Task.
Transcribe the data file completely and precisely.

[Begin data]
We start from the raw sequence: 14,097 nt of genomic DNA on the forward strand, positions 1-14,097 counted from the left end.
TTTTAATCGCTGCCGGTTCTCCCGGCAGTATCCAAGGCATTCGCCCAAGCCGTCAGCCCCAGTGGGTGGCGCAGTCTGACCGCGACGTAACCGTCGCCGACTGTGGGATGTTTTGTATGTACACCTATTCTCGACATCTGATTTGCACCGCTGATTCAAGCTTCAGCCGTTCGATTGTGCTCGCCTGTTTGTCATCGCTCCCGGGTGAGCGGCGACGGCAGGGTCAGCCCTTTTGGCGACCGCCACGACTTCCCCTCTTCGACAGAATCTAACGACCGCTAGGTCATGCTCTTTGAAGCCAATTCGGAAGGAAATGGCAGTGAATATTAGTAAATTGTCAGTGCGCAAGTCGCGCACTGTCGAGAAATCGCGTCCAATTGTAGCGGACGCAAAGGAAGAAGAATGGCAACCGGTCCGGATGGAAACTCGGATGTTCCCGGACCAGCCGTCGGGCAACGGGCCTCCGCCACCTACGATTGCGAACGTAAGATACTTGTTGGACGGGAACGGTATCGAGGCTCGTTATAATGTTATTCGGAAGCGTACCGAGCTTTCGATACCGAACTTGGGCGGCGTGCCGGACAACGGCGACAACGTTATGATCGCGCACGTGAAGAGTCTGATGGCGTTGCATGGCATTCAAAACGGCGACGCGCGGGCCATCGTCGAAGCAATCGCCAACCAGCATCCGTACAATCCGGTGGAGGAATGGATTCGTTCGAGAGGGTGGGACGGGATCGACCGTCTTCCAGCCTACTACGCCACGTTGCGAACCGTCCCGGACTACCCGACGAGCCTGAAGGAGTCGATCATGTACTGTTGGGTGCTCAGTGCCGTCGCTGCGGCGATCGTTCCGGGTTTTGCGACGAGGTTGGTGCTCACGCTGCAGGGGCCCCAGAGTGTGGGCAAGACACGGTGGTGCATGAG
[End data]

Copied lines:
We start from the raw sequence: 14,097 nt of genomic DNA on the forward strand, positions 1-14,097 counted from the left end.
TTTTAATCGCTGCCGGTTCTCCCGGCAGTATCCAAGGCATTCGCCCAAGCCGTCAGCCCCAGTGGGTGGCGCAGTCTGACCGCGACGTAACCGTCGCCGACTGTGGGATGTTTTGTATGTACACCTATTCTCGACATCTGATTTGCACCGCTGATTCAAGCTTCAGCCGTTCGATTGTGCTCGCCTGTTTGTCATCGCTCCCGGGTGAGCGGCGACGGCAGGGTCAGCCCTTTTGGCGACCGCCACGACTTCCCCTCTTCGACAGAATCTAACGACCGCTAGGTCATGCTCTTTGAAGCCAATTCGGAAGGAAATGGCAGTGAATATTAGTAAATTGTCAGTGCGCAAGTCGCGCACTGTCGAGAAATCGCGTCCAATTGTAGCGGACGCAAAGGAAGAAGAATGGCAACCGGTCCGGATGGAAACTCGGATGTTCCCGGACCAGCCGTCGGGCAACGGGCCTCCGCCACCTACGATTGCGAACGTAAGATACTTGTTGGACGGGAACGGTATCGAGGCTCGTTATAATGTTATTCGGAAGCGTACCGAGCTTTCGATACCGAACTTGGGCGGCGTGCCGGACAACGGCGACAACGTTATGATCGCGCACGTGAAGAGTCTGATGGCGTTGCATGGCATTCAAAACGGCGACGCGCGGGCCATCGTCGAAGCAATCGCCAACCAGCATCCGTACAATCCGGTGGAGGAATGGATTCGTTCGAGAGGGTGGGACGGGATCGACCGTCTTCCAGCCTACTACGCCACGTTGCGAACCGTCCCGGACTACCCGACGAGCCTGAAGGAGTCGATCATGTACTGTTGGGTGCTCAGTGCCGTCGCTGCGGCGATCGTTCCGGGTTTTGCGACGAGGTTGGTGCTCACGCTGCAGGGGCCCCAGAGTGTGGGCAAGACACGGTGGTGCATGAG